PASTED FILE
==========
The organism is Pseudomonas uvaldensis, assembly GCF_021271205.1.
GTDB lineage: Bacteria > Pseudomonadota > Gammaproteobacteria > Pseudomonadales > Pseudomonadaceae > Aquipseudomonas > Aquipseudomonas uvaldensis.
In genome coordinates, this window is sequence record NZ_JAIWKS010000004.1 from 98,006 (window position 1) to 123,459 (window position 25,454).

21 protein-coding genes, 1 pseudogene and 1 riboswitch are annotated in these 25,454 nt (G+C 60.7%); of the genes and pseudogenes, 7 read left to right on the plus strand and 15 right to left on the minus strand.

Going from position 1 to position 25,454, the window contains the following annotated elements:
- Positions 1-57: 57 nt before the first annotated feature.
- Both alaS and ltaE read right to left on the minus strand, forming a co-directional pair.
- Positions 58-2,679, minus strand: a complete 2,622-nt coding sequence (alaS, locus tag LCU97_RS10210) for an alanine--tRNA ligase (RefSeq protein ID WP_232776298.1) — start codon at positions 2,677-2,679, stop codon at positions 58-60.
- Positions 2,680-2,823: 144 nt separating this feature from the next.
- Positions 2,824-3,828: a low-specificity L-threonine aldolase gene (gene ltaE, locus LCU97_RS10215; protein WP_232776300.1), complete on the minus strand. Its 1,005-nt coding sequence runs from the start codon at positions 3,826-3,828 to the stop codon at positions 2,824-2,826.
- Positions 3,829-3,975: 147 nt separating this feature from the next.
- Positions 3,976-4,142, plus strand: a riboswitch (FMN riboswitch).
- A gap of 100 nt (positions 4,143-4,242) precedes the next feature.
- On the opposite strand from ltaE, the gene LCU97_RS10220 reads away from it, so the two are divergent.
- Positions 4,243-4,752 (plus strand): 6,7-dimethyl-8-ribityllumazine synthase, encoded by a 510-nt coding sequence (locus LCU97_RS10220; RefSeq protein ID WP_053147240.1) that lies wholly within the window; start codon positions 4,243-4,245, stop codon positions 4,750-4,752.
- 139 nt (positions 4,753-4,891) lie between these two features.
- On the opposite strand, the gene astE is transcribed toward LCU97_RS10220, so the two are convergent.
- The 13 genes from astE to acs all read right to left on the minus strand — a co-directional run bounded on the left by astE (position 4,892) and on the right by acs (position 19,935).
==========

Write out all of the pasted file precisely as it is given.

The organism is Pseudomonas uvaldensis, assembly GCF_021271205.1.
GTDB lineage: Bacteria > Pseudomonadota > Gammaproteobacteria > Pseudomonadales > Pseudomonadaceae > Aquipseudomonas > Aquipseudomonas uvaldensis.
In genome coordinates, this window is sequence record NZ_JAIWKS010000004.1 from 98,006 (window position 1) to 123,459 (window position 25,454).

21 protein-coding genes, 1 pseudogene and 1 riboswitch are annotated in these 25,454 nt (G+C 60.7%); of the genes and pseudogenes, 7 read left to right on the plus strand and 15 right to left on the minus strand.

Going from position 1 to position 25,454, the window contains the following annotated elements:
- Positions 1-57: 57 nt before the first annotated feature.
- Both alaS and ltaE read right to left on the minus strand, forming a co-directional pair.
- Positions 58-2,679, minus strand: a complete 2,622-nt coding sequence (alaS, locus tag LCU97_RS10210) for an alanine--tRNA ligase (RefSeq protein ID WP_232776298.1) — start codon at positions 2,677-2,679, stop codon at positions 58-60.
- Positions 2,680-2,823: 144 nt separating this feature from the next.
- Positions 2,824-3,828: a low-specificity L-threonine aldolase gene (gene ltaE, locus LCU97_RS10215; protein WP_232776300.1), complete on the minus strand. Its 1,005-nt coding sequence runs from the start codon at positions 3,826-3,828 to the stop codon at positions 2,824-2,826.
- Positions 3,829-3,975: 147 nt separating this feature from the next.
- Positions 3,976-4,142, plus strand: a riboswitch (FMN riboswitch).
- A gap of 100 nt (positions 4,143-4,242) precedes the next feature.
- On the opposite strand from ltaE, the gene LCU97_RS10220 reads away from it, so the two are divergent.
- Positions 4,243-4,752 (plus strand): 6,7-dimethyl-8-ribityllumazine synthase, encoded by a 510-nt coding sequence (locus LCU97_RS10220; RefSeq protein ID WP_053147240.1) that lies wholly within the window; start codon positions 4,243-4,245, stop codon positions 4,750-4,752.
- 139 nt (positions 4,753-4,891) lie between these two features.
- On the opposite strand, the gene astE is transcribed toward LCU97_RS10220, so the two are convergent.
- The 13 genes from astE to acs all read right to left on the minus strand — a co-directional run bounded on the left by astE (position 4,892) and on the right by acs (position 19,935).